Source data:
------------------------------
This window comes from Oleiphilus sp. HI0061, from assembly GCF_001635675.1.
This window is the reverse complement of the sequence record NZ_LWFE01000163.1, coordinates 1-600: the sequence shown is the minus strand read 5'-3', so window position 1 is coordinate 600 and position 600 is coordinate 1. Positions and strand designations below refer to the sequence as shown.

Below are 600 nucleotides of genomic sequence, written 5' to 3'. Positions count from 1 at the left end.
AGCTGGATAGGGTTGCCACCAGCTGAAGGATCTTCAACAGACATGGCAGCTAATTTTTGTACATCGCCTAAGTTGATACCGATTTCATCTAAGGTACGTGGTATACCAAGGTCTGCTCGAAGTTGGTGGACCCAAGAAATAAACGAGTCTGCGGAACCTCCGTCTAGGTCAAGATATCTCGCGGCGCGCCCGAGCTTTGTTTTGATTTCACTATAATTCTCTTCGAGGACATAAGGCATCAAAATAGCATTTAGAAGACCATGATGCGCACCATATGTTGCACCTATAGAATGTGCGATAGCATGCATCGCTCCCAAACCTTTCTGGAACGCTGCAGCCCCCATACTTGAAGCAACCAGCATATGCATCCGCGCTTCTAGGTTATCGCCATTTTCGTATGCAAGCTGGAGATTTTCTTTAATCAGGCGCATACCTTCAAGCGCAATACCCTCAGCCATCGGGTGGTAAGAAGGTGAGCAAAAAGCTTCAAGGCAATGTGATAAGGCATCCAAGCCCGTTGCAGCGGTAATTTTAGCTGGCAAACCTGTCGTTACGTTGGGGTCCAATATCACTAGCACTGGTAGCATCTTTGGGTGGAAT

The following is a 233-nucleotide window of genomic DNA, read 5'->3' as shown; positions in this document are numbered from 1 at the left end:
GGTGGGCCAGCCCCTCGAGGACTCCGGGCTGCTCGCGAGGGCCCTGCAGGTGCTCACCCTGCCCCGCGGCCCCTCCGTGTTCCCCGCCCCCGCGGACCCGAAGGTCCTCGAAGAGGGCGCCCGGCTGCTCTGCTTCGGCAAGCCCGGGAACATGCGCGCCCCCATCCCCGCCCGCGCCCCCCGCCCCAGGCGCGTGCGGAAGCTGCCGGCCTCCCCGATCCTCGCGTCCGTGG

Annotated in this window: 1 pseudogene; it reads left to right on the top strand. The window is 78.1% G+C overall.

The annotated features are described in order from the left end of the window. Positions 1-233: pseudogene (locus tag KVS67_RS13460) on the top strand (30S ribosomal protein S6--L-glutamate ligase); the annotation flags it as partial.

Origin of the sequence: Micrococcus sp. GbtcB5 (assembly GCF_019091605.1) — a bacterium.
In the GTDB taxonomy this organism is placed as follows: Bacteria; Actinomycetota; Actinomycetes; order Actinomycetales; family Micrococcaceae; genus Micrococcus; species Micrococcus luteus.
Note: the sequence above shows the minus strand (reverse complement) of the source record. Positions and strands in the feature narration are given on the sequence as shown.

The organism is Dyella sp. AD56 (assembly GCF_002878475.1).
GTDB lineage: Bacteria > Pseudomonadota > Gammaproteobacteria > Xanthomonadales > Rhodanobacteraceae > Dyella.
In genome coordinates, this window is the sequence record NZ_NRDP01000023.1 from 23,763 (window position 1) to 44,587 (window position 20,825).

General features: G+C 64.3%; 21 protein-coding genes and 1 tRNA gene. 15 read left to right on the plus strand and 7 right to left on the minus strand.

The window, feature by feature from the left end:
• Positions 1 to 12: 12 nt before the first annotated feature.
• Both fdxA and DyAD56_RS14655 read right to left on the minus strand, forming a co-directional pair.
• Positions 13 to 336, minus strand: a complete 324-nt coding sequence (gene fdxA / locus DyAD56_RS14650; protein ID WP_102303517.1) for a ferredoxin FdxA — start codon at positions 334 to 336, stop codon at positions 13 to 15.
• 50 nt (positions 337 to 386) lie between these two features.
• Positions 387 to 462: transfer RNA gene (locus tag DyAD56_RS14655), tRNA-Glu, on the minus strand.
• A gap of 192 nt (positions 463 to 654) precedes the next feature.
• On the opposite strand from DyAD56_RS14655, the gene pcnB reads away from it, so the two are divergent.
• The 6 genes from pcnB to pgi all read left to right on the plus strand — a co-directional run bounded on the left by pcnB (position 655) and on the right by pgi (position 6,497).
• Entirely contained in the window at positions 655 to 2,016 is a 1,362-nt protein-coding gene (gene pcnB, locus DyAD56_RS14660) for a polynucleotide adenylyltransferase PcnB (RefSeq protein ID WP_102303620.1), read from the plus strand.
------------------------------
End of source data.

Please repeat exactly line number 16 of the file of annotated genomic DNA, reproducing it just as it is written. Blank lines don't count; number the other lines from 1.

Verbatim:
The window, feature by feature from the left end: